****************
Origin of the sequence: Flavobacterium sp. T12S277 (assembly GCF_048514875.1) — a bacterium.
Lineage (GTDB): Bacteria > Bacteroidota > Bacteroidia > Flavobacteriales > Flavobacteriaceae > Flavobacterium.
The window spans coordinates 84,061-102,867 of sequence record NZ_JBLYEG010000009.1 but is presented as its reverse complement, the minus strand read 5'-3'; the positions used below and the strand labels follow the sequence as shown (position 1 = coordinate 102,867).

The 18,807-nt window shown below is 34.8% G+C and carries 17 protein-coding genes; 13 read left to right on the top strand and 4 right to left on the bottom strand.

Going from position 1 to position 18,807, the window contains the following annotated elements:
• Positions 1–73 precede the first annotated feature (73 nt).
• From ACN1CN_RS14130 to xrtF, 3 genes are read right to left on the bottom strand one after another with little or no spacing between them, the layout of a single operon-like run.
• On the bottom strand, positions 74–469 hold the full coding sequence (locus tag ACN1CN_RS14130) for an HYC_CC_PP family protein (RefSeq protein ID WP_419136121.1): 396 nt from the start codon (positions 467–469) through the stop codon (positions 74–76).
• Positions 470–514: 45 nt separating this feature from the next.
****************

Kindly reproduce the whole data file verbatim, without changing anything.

Origin of the sequence: Flavobacterium sp. T12S277 (assembly GCF_048514875.1) — a bacterium.
Lineage (GTDB): Bacteria > Bacteroidota > Bacteroidia > Flavobacteriales > Flavobacteriaceae > Flavobacterium.
The window spans coordinates 84,061-102,867 of sequence record NZ_JBLYEG010000009.1 but is presented as its reverse complement, the minus strand read 5'-3'; the positions used below and the strand labels follow the sequence as shown (position 1 = coordinate 102,867).

The 18,807-nt window shown below is 34.8% G+C and carries 17 protein-coding genes; 13 read left to right on the top strand and 4 right to left on the bottom strand.

Going from position 1 to position 18,807, the window contains the following annotated elements:
• Positions 1–73 precede the first annotated feature (73 nt).
• From ACN1CN_RS14130 to xrtF, 3 genes are read right to left on the bottom strand one after another with little or no spacing between them, the layout of a single operon-like run.
• On the bottom strand, positions 74–469 hold the full coding sequence (locus tag ACN1CN_RS14130) for an HYC_CC_PP family protein (RefSeq protein ID WP_419136121.1): 396 nt from the start codon (positions 467–469) through the stop codon (positions 74–76).
• Positions 470–514: 45 nt separating this feature from the next.